Writing and Composition
Lorde detailed the writing process for "Tennis Court" was different from that of her other tracks. By and large, Lorde would have a lyric forming before going into the studio to record. Nonetheless, Little and Lorde first wrote the music and the beat, and the lyrics were built on the instant music. According to Little, Lorde developed her songwriting skills on "Tennis Court", for which she wrote the melody and the whole chorus:
"That song was one where we had everything except the chorus. She was sitting in the back of the room while I was working on the music and she was saying, "I think I've got a chorus idea." I asked, "Can I hear it?" and she said, "No, no, no." She wouldn't sing it to me and then once she had it, she basically sang the entire chorus as you hear it now. I was like, "Holy shit, this is seriously good." This was the first time she had this fully formed, amazing idea for a chorus. This is, I don't know how long into the process, but it was when I was like, "This girl is going to be an amazing songwriter, or has turned into one in a really short amount of time." Then I just added the "yeahs" and we tweaked a couple things here and there."
"Tennis Court" was produced by Joel Little, who recorded it at his Golden Age Studios in Morningside, Auckland. The song was produced using the software Pro Tools; it is characterised as a downtempo hip hop and EDM-influenced alternative pop, art pop and electropop song. It utilises synthesisers and electronic pulses in its arrangement. The track lasts for a duration of 3:18 (three minutes and eighteen seconds). Written in the key of A minor, it has a moderate tempo of 92 beats per minute. Lorde's vocal range spans one octave, from the low-note of G3 to the high-note of G4.
The lyrics of "Tennis Court" most likely address Lorde's newly established fame and criticise the "high life", though when asked what the literal meaning of the song was she said:
"do you think things have to have a definite meaning to be good? i think there’s beauty in something people can’t quite work out, and maybe it wouldn’t be right for me to stick a meaning on it anyway. i made something that i thought was visually compelling, and that’s all i’m going to say. thanks for listening x"Lorde said she wrote the song "after having had a glimpse into the music industry, and I was just thinking about how superficial people can be and how we put up all these fronts." She found the idea of a tennis court "very visually beautiful" and "something I kept coming back to on Tumblr and all that sort of thing", saying it was "kind of a symbol of nostalgia for me. It was something which was familiar and safe to me." She also described the song as being "about the town where she grew up and the friends [with whom] she would ... hang out all summer."
It is often mentioned how the beginning lyrics are "Don't you think it's boring how people talk" and the ending lyrics of "A World Alone" are "Let 'em talk", since Tennis Court is the first track on Pure Heroine and A World Alone is the last.
"Tennis Court" received critical acclaim from music critics and media outlets. Siân Rowe from NME ranked the EP a seven out of ten, complimenting the song for its "forward-looking genres" and Lorde's "strong pop vocals." Emily Yoshida from Grantland labelled it a "murkily winsome, ever-so-slightly chopped ballad", while writer Kyle Jaeger for The Hollywood Reporter praised the track's lyrical content and its catchy melody. In an interview with USA Today, English singer-songwriter Elton John praised "Tennis Court", describing it as "one of the most touching, beautiful things on earth."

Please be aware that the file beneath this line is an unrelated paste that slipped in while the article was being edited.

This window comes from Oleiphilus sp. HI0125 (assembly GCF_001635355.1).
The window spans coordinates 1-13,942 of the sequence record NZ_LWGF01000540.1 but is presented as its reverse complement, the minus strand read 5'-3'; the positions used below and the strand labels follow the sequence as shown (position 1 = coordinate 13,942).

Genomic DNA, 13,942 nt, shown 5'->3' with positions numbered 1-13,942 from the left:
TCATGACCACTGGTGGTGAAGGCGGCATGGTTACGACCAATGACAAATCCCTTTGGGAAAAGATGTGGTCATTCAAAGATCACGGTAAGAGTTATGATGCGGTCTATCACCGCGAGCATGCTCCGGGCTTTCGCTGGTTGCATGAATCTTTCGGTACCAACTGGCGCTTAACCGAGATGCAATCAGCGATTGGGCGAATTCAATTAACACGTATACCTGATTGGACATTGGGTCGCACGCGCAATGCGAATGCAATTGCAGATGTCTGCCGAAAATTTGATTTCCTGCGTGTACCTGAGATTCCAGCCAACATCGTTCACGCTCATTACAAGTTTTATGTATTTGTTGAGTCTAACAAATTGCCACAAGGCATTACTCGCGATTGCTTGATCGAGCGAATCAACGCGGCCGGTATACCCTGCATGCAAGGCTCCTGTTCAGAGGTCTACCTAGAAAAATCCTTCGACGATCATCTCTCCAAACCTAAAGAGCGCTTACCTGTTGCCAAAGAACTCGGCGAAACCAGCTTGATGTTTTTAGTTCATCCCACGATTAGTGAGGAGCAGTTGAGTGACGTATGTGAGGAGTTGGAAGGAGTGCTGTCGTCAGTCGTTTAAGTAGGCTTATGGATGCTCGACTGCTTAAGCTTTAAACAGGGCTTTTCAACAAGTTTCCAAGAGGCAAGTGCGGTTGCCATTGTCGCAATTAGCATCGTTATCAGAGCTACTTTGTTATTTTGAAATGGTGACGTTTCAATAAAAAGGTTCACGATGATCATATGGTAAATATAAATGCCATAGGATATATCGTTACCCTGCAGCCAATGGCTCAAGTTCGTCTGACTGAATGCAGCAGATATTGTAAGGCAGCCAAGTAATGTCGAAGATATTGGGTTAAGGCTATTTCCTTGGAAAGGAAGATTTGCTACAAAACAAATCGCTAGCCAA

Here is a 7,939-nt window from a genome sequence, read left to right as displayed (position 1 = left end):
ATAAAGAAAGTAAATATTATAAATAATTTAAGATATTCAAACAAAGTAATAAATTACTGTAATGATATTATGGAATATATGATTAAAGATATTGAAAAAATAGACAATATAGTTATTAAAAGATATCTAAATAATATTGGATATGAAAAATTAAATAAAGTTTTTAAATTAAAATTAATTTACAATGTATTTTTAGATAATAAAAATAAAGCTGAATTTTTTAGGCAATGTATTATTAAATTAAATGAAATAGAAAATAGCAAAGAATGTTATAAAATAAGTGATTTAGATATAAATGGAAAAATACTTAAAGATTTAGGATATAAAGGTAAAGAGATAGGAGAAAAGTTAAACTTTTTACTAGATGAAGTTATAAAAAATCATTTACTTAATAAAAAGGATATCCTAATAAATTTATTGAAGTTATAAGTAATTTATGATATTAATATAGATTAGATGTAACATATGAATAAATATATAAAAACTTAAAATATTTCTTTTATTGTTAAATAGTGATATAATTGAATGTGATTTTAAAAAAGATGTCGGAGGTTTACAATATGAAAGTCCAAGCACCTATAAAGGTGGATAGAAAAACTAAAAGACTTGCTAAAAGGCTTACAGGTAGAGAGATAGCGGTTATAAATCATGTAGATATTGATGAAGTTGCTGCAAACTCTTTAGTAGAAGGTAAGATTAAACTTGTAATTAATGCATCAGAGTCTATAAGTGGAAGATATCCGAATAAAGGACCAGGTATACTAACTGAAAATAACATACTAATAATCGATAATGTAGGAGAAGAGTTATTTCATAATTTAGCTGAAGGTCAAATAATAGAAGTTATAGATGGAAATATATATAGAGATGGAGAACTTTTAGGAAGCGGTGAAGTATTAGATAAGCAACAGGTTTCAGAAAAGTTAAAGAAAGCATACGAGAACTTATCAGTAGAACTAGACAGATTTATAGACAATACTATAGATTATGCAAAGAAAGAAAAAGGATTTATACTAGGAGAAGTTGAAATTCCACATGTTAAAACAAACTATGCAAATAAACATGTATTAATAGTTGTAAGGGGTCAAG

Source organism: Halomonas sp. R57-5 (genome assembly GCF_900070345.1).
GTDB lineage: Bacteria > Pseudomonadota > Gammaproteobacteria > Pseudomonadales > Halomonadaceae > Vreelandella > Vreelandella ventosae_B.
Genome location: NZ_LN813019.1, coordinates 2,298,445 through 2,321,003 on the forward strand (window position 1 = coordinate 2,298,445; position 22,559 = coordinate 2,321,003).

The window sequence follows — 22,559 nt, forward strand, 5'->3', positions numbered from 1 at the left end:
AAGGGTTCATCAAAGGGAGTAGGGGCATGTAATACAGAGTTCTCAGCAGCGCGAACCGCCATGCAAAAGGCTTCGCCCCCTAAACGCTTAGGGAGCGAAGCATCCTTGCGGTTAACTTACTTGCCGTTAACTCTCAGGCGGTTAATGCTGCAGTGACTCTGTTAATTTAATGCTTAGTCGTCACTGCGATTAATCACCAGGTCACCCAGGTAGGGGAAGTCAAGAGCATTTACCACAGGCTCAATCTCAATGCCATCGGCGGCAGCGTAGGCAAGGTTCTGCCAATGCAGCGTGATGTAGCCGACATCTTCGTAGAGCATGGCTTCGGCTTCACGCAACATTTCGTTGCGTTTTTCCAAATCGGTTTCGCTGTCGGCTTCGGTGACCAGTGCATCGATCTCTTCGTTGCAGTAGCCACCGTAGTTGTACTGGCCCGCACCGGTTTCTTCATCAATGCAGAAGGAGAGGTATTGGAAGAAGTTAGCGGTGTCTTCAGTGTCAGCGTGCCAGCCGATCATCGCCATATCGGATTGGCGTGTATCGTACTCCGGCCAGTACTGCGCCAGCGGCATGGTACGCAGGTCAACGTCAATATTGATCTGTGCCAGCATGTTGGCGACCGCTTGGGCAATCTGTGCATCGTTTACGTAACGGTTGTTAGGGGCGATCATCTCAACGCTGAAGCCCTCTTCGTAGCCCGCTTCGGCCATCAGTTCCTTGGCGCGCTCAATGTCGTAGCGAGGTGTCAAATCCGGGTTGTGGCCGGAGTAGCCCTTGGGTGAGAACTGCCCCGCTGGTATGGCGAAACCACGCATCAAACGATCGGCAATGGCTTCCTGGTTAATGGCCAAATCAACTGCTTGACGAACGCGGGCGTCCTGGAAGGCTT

"Tennis Court" debuted at number one on the New Zealand Singles Chart during the week of 17 June 2013, becoming Lorde's second number one on the chart; "Royals" was her first. Spending a total of 21 weeks on the chart, the single was certified double platinum by the Recorded Music NZ (RMNZ) for exceeding sales of 30,000 copies there. "Tennis Court" became the 19th best selling single of 2013 in New Zealand. In Australia, the track peaked at number 20 on the ARIA Singles Chart, remaining to chart for 22 weeks. It was certified double platinum by the Australian Recording Industry Association (ARIA) for 70,000 copies shipped in the region. In the United States, it peaked at number 71 on the Billboard Hot 100 chart and has sold 355,000 copies there, as of April 2014. It also reached number nine on the US Hot Rock Songs.
|Premiere||June 23 2013|
The official music video for "Tennis Court" was directed by Joel Kefali, who previously worked with Lorde on
the accompanying video for her debut single "Royals". It is one shot and appears Lorde staring at the camera with dark lips, a fishnet top, and braided hair. She only lip-syncs the "yeahs!" in the chorus. The lighting significantly fades out and fades back in sporadically throughout the video.
Royals was part of Lorde's world tour setlist and she has sung a number of times. To promote "Tennis Court", Lorde held a concert at Le Poisson Rouge in New York and performed the song among others on 6 August 2013. This was her first US show. Lorde performed "Tennis Court" at the 2014 Billboard Music Awards in May. The following month, she performed a Goth-influenced medley of "Tennis Court" and "Team" at the 2014 MuchMusic Video Awards.